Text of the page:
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Steve Alford’s Mentor Bobby Knight Stomps on John Wooden’s Legacy

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Steve Alford’s mentor disrespects Coach in an upcoming Joe Buck interview.

Bobby Knight Getty Images

According to ESPN, in an interview with Joe Buck that will air tonight at 8:00 pm eastern time on the Audience Network, former Indiana basketball head coach Bobby Knight criticizes John Wooden for the actions of booster Sam Gilbert when he violated NCAA policies while trying to convince recruits to come to UCLA.

The article quotes Knight as saying, “I don't mind saying it, I don't respect Wooden, because he allowed Sam Gilbert to do whatever it took to recruit kids. And one time he told me, he said, 'I just didn't know how to deal with Sam Gilbert.' And I'm saying to myself, 'I damn sure could have dealt with him.'"

I guess throwing a chair across a basketball court is more becoming of a coach.

Indiana basketball is not a squeaky clean program, by any means. Knight had a history of angry, and even violent behavior, and had major problems producing quality players that could stay out of trouble in the mid-to-late 90’s before he was eventually fired by Indiana in 2000. There were no NCAA violations during Knight’s career, but his tumultuous behavior was certainly damaging to the program and a poor example of what it means to be a basketball coach.

What matters more is that Steve Alford, the current head coach of the UCLA basketball team, considers this individual his mentor. According to an ESPN article from 2003, Alford, “seeks out Knight's advice on coaching philosophies, how to discipline his players and the overall way to run a program.” Additionally, Alford stated, "He's the best coach there is...If I had to lose, I would only want to lose to him.''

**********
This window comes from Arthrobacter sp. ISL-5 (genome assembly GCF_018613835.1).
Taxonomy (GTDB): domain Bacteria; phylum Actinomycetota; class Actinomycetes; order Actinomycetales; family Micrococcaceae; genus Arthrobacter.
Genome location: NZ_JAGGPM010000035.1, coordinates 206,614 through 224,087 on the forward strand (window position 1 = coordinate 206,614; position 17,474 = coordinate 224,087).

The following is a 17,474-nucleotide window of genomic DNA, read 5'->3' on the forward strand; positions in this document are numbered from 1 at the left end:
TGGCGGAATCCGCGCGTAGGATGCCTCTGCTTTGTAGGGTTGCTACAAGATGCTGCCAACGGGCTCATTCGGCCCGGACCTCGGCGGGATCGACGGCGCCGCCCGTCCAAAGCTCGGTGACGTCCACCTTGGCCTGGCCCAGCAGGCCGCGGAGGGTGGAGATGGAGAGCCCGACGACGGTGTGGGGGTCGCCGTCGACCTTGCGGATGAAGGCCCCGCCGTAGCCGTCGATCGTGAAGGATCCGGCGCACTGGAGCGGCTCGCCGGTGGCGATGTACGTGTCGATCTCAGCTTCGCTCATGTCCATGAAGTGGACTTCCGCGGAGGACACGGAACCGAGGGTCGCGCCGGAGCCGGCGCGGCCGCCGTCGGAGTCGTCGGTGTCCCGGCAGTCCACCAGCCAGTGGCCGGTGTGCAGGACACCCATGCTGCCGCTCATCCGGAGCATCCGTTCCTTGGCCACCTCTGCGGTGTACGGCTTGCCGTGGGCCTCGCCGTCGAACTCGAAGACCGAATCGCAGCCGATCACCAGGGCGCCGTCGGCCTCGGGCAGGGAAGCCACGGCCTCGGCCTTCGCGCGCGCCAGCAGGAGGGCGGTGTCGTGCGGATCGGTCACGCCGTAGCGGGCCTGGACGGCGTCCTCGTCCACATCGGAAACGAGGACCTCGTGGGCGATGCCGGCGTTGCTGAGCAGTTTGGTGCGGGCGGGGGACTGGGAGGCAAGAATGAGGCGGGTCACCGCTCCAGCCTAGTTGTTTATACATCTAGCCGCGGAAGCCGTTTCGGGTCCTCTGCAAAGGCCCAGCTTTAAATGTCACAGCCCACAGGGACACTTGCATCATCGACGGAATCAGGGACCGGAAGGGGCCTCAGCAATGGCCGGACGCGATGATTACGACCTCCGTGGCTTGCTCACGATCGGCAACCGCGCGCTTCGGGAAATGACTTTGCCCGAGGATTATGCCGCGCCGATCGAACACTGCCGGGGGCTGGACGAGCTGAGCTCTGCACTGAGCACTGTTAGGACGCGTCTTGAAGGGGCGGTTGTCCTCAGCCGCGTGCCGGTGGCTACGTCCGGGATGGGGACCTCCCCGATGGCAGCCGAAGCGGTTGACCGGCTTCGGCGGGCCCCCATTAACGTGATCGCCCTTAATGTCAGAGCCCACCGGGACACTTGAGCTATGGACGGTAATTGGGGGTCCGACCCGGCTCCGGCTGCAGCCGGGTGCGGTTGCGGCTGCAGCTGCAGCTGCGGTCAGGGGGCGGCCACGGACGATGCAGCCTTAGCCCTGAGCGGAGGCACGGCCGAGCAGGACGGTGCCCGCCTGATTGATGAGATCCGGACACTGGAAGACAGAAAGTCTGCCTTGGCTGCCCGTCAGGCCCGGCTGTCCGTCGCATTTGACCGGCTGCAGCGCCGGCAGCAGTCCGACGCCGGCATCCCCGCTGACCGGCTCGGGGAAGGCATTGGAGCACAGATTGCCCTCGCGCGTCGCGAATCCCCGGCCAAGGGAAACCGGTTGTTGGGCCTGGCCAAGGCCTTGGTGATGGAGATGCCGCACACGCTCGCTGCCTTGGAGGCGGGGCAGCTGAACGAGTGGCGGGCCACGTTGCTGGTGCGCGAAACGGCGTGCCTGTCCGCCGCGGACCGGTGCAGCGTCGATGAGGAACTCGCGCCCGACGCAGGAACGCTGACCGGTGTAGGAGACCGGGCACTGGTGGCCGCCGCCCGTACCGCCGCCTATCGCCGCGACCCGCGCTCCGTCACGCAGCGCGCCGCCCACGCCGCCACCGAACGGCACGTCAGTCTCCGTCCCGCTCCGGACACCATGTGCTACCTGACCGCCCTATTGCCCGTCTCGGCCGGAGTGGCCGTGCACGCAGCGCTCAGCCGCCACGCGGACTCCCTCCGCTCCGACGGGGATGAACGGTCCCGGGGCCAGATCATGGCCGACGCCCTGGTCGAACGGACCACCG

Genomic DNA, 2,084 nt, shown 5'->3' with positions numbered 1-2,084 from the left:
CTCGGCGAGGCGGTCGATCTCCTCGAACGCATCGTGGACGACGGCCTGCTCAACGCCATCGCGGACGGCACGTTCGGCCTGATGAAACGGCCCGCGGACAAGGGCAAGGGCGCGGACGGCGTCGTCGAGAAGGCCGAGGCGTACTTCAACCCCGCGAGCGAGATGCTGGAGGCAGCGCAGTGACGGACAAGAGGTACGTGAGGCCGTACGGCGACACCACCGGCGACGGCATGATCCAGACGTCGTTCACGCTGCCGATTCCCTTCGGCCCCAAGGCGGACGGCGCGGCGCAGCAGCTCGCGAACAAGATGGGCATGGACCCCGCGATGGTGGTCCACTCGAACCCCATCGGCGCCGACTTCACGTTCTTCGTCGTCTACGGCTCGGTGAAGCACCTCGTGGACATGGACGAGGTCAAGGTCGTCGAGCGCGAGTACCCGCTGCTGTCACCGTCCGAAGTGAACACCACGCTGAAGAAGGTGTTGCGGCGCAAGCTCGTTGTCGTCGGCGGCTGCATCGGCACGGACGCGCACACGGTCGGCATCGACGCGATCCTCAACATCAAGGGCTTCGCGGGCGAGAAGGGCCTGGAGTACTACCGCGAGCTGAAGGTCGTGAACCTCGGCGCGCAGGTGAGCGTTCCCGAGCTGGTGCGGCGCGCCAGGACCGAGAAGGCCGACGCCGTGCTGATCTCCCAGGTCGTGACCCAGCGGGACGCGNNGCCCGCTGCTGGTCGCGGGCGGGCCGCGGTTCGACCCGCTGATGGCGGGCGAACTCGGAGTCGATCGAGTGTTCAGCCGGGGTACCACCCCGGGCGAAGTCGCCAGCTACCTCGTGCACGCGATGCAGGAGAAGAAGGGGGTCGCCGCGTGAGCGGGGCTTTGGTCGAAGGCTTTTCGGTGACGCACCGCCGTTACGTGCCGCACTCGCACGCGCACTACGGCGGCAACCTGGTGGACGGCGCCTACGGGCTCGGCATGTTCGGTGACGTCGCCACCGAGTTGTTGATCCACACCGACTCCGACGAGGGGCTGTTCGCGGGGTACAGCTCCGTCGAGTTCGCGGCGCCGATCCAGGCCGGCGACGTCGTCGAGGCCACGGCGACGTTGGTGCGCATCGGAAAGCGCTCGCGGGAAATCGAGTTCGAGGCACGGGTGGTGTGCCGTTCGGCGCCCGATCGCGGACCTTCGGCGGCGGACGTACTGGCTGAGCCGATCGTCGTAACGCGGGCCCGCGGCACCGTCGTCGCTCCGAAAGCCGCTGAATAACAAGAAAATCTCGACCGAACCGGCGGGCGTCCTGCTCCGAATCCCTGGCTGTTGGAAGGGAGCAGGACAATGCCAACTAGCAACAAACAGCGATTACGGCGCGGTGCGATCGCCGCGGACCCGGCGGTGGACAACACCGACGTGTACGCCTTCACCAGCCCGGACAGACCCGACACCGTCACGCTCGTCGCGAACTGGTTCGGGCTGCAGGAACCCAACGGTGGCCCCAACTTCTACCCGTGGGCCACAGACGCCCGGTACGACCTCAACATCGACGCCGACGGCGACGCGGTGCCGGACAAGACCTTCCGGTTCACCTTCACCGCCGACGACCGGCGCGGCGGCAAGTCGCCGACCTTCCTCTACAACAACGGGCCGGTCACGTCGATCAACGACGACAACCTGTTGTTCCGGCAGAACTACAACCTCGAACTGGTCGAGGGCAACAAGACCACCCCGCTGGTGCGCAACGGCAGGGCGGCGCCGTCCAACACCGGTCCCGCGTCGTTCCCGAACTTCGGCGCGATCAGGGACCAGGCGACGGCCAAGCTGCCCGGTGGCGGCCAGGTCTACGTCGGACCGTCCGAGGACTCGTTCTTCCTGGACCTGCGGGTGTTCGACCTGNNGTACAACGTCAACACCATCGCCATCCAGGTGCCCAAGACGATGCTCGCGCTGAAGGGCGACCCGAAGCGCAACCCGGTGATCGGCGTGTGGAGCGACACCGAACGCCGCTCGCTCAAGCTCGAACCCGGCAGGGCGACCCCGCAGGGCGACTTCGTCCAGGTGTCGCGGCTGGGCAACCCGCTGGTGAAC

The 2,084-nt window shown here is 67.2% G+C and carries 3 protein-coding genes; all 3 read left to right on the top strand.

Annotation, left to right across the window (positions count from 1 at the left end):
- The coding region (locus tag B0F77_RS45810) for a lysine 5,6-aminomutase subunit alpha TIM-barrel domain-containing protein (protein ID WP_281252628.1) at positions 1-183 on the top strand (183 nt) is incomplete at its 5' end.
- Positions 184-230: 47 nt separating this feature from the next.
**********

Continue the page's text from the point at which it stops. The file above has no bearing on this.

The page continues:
In a 2013 interview with UCLA Magazine that was designed to help the fans get familiar with UCLA’s new head coach, Alford goes so far as to say that there are actually similarities between Coach Wooden and Bob Knight.

There are not.

Coach was a man with integrity. He had his Two Sets of Threes, his father’s Seven Point Creed, and created the Pyramid of Success. He had wins and championships abound, of course, but it is his respect for others, his quiet personality, and his presence that people continue to revere. He is a man of principle, the same man that refused to allow Bill Walton to take the court until he got himself a haircut, because long hair was unbecoming of a college basketball player. This man is a role model for athletes, coaches, teachers, parents, and anyone who is a leader of any kind.

Coach Wooden could take a group of people under his wing and make them his family. He made every player feel valued, whether you were on the bench or starting. This is the type of coach we need a UCLA. Not one who considers a chair throwing, profanity slinging hothead someone to emulate.


Go Bruins!